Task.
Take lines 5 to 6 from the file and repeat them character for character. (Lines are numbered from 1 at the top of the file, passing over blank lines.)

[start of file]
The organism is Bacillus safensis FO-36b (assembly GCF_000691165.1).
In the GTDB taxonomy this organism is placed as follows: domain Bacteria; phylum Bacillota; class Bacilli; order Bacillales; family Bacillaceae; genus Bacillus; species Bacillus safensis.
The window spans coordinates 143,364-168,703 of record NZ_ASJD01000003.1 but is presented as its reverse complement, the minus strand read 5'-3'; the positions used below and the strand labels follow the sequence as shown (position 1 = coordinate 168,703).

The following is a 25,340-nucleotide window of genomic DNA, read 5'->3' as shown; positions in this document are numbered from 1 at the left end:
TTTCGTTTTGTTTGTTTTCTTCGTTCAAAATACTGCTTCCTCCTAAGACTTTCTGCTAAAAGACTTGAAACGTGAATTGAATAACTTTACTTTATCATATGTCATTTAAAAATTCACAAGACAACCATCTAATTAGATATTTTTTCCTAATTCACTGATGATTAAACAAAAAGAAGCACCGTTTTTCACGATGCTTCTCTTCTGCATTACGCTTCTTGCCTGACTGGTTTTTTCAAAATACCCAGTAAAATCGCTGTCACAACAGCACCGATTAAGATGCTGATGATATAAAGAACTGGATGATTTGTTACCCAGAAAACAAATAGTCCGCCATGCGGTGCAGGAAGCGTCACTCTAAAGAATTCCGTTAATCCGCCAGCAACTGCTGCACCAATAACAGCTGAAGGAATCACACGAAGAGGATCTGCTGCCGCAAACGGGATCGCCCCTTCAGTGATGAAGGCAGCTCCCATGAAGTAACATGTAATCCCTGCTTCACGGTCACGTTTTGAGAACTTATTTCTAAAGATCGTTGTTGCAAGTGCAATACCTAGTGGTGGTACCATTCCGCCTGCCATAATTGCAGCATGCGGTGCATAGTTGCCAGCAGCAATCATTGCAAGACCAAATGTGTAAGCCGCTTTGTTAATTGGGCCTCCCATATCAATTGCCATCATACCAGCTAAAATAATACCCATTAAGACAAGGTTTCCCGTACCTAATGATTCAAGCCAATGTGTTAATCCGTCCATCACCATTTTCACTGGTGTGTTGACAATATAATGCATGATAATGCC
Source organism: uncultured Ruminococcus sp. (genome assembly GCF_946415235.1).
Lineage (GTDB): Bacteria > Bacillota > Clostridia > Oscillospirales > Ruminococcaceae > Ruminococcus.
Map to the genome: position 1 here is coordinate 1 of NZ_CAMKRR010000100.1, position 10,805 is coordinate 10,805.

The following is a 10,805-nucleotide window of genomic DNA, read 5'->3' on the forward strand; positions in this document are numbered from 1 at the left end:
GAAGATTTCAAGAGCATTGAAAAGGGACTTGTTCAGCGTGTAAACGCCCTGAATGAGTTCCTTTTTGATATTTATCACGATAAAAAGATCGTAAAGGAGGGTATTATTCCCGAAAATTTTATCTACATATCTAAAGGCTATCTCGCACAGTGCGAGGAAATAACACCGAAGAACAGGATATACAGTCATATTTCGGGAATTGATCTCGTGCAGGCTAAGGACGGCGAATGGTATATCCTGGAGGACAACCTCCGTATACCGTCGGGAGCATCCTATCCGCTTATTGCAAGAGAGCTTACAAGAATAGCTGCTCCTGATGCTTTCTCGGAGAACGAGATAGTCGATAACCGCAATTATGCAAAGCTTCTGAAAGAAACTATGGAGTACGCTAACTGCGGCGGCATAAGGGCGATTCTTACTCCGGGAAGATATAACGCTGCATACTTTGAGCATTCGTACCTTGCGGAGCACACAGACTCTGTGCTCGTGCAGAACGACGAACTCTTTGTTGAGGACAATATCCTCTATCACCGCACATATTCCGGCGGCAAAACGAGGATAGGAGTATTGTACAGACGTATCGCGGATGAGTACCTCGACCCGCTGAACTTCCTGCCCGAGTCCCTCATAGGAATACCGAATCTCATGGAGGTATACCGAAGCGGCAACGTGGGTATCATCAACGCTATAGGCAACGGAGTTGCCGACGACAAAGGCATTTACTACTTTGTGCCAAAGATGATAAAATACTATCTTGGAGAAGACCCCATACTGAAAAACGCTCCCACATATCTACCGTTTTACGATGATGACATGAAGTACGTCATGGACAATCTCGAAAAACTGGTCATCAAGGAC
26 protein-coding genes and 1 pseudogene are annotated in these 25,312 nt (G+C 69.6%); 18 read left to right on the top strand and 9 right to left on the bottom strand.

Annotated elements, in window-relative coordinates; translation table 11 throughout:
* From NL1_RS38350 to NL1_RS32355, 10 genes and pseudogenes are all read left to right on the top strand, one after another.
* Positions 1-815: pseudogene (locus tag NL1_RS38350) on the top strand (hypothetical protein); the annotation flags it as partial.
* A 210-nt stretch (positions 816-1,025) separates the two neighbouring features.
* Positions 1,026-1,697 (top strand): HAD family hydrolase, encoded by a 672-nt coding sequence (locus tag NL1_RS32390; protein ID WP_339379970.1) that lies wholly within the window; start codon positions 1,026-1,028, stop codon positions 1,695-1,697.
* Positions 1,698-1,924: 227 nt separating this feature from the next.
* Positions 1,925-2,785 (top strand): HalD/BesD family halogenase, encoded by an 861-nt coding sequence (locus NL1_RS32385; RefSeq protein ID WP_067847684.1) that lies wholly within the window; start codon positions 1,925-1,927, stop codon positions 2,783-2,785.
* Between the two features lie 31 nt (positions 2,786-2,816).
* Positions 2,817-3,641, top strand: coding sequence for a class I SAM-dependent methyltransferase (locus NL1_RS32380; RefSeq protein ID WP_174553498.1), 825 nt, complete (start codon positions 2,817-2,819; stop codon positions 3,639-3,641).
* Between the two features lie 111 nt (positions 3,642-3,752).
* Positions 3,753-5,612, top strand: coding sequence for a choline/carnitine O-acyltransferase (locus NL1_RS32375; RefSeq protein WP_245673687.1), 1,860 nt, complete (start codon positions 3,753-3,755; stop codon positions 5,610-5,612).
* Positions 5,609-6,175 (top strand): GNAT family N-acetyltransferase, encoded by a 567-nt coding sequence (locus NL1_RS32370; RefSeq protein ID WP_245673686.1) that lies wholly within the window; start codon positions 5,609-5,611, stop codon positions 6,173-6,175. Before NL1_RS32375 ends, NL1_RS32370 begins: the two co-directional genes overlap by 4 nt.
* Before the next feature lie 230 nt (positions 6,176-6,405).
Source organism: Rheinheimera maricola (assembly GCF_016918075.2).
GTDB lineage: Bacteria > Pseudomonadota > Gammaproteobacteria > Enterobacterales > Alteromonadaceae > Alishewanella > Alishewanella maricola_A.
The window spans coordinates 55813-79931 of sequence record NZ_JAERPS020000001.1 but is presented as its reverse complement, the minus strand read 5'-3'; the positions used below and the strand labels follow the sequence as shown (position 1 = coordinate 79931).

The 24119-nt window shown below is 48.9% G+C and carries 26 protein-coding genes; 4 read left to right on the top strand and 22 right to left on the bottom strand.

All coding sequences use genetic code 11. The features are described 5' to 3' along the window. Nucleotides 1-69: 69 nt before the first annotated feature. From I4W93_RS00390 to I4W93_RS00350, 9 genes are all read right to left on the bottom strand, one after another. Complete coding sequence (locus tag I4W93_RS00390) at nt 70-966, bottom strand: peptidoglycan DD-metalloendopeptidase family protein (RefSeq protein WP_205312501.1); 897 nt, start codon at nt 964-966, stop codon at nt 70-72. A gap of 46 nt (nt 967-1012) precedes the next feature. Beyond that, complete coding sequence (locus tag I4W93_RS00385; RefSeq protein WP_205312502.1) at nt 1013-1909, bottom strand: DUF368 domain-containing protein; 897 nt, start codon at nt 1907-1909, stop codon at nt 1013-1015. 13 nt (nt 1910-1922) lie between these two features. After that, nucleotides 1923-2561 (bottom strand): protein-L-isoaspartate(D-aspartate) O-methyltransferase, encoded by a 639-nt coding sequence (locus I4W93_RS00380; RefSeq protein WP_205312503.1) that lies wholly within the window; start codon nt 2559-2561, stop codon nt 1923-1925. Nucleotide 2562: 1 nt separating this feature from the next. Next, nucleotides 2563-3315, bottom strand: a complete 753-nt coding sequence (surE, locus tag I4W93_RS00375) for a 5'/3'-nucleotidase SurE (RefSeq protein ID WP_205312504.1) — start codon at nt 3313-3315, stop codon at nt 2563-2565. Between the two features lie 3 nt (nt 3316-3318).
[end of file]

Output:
TTTCGTTTTGTTTGTTTTCTTCGTTCAAAATACTGCTTCCTCCTAAGACTTTCTGCTAAAAGACTTGAAACGTGAATTGAATAACTTTACTTTATCATATGTCATTTAAAAATTCACAAGACAACCATCTAATTAGATATTTTTTCCTAATTCACTGATGATTAAACAAAAAGAAGCACCGTTTTTCACGATGCTTCTCTTCTGCATTACGCTTCTTGCCTGACTGGTTTTTTCAAAATACCCAGTAAAATCGCTGTCACAACAGCACCGATTAAGATGCTGATGATATAAAGAACTGGATGATTTGTTACCCAGAAAACAAATAGTCCGCCATGCGGTGCAGGAAGCGTCACTCTAAAGAATTCCGTTAATCCGCCAGCAACTGCTGCACCAATAACAGCTGAAGGAATCACACGAAGAGGATCTGCTGCCGCAAACGGGATCGCCCCTTCAGTGATGAAGGCAGCTCCCATGAAGTAACATGTAATCCCTGCTTCACGGTCACGTTTTGAGAACTTATTTCTAAAGATCGTTGTTGCAAGTGCAATACCTAGTGGTGGTACCATTCCGCCTGCCATAATTGCAGCATGCGGTGCATAGTTGCCAGCAGCAATCATTGCAAGACCAAATGTGTAAGCCGCTTTGTTAATTGGGCCTCCCATATCAATTGCCATCATACCAGCTAAAATAATACCCATTAAGACAAGGTTTCCCGTACCTAATGATTCAAGCCAATGTGTTAATCCGTCCATCACCATTTTCACTGGTGTGTTGACAATATAATGCATGATAATGCC
Source organism: uncultured Ruminococcus sp. (genome assembly GCF_946415235.1).